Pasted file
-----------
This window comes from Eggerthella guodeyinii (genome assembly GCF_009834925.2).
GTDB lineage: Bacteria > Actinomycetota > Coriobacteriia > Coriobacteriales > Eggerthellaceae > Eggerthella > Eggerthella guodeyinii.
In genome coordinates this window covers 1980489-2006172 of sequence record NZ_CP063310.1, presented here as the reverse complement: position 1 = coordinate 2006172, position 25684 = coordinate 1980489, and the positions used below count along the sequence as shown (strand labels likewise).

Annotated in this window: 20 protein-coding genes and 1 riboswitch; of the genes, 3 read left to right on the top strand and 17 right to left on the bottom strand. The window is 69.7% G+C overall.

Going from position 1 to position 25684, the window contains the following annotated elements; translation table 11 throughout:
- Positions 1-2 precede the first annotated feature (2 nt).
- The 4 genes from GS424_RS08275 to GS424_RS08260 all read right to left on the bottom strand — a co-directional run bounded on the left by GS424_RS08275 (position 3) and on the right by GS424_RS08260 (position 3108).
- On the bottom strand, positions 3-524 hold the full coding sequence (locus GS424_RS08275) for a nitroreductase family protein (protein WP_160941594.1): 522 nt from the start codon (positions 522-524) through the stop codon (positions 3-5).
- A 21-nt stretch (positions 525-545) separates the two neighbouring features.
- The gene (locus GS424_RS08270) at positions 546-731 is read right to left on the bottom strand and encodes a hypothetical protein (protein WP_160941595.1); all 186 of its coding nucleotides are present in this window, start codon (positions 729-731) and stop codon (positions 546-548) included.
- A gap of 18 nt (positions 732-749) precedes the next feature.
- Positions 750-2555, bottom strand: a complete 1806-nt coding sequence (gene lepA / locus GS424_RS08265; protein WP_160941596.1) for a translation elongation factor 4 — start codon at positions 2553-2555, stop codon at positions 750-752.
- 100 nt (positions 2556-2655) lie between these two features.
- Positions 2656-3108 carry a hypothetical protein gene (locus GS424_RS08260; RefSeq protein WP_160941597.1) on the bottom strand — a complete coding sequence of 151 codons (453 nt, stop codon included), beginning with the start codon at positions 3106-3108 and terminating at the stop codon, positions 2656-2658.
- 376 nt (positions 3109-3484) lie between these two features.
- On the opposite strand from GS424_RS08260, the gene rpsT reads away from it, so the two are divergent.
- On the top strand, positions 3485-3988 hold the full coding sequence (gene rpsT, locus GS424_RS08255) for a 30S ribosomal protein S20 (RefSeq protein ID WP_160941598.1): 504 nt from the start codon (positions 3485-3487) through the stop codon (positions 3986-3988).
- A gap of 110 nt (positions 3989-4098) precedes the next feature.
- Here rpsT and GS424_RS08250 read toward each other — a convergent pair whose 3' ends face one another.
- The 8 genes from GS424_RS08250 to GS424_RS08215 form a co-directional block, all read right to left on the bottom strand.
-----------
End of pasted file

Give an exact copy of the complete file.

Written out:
This window comes from Eggerthella guodeyinii (genome assembly GCF_009834925.2).
GTDB lineage: Bacteria > Actinomycetota > Coriobacteriia > Coriobacteriales > Eggerthellaceae > Eggerthella > Eggerthella guodeyinii.
In genome coordinates this window covers 1980489-2006172 of sequence record NZ_CP063310.1, presented here as the reverse complement: position 1 = coordinate 2006172, position 25684 = coordinate 1980489, and the positions used below count along the sequence as shown (strand labels likewise).

Annotated in this window: 20 protein-coding genes and 1 riboswitch; of the genes, 3 read left to right on the top strand and 17 right to left on the bottom strand. The window is 69.7% G+C overall.

Going from position 1 to position 25684, the window contains the following annotated elements; translation table 11 throughout:
- Positions 1-2 precede the first annotated feature (2 nt).
- The 4 genes from GS424_RS08275 to GS424_RS08260 all read right to left on the bottom strand — a co-directional run bounded on the left by GS424_RS08275 (position 3) and on the right by GS424_RS08260 (position 3108).
- On the bottom strand, positions 3-524 hold the full coding sequence (locus GS424_RS08275) for a nitroreductase family protein (protein WP_160941594.1): 522 nt from the start codon (positions 522-524) through the stop codon (positions 3-5).
- A 21-nt stretch (positions 525-545) separates the two neighbouring features.
- The gene (locus GS424_RS08270) at positions 546-731 is read right to left on the bottom strand and encodes a hypothetical protein (protein WP_160941595.1); all 186 of its coding nucleotides are present in this window, start codon (positions 729-731) and stop codon (positions 546-548) included.
- A gap of 18 nt (positions 732-749) precedes the next feature.
- Positions 750-2555, bottom strand: a complete 1806-nt coding sequence (gene lepA / locus GS424_RS08265; protein WP_160941596.1) for a translation elongation factor 4 — start codon at positions 2553-2555, stop codon at positions 750-752.
- 100 nt (positions 2556-2655) lie between these two features.
- Positions 2656-3108 carry a hypothetical protein gene (locus GS424_RS08260; RefSeq protein WP_160941597.1) on the bottom strand — a complete coding sequence of 151 codons (453 nt, stop codon included), beginning with the start codon at positions 3106-3108 and terminating at the stop codon, positions 2656-2658.
- 376 nt (positions 3109-3484) lie between these two features.
- On the opposite strand from GS424_RS08260, the gene rpsT reads away from it, so the two are divergent.
- On the top strand, positions 3485-3988 hold the full coding sequence (gene rpsT, locus GS424_RS08255) for a 30S ribosomal protein S20 (RefSeq protein ID WP_160941598.1): 504 nt from the start codon (positions 3485-3487) through the stop codon (positions 3986-3988).
- A gap of 110 nt (positions 3989-4098) precedes the next feature.
- Here rpsT and GS424_RS08250 read toward each other — a convergent pair whose 3' ends face one another.
- The 8 genes from GS424_RS08250 to GS424_RS08215 form a co-directional block, all read right to left on the bottom strand.